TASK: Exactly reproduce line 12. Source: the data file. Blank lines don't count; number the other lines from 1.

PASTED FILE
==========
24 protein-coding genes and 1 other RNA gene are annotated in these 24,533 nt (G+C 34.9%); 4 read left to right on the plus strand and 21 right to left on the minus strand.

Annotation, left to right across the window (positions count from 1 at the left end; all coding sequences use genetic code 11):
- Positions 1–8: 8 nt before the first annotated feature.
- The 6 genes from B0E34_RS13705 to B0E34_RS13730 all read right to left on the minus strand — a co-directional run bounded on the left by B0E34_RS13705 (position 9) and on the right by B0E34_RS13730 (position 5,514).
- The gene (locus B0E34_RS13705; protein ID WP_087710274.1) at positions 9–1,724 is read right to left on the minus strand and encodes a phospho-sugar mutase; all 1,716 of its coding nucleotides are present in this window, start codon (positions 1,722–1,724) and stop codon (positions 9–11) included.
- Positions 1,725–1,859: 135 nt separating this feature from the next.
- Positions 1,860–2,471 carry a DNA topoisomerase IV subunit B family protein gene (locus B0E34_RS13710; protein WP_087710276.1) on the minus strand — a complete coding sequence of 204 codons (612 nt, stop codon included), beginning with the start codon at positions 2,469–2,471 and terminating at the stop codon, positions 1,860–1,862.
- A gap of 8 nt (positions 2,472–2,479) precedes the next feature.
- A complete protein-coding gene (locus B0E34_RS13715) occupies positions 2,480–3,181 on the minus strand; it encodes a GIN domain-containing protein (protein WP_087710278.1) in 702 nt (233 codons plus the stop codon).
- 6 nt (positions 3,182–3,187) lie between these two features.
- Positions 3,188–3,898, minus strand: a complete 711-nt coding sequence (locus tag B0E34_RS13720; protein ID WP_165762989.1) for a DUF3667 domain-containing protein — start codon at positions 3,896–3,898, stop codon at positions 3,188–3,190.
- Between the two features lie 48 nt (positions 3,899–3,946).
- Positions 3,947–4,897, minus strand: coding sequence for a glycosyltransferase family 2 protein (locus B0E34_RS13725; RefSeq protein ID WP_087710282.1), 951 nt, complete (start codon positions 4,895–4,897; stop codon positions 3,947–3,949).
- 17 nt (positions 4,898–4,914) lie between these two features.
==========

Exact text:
- Between the two features lie 48 nt (positions 3,899–3,946).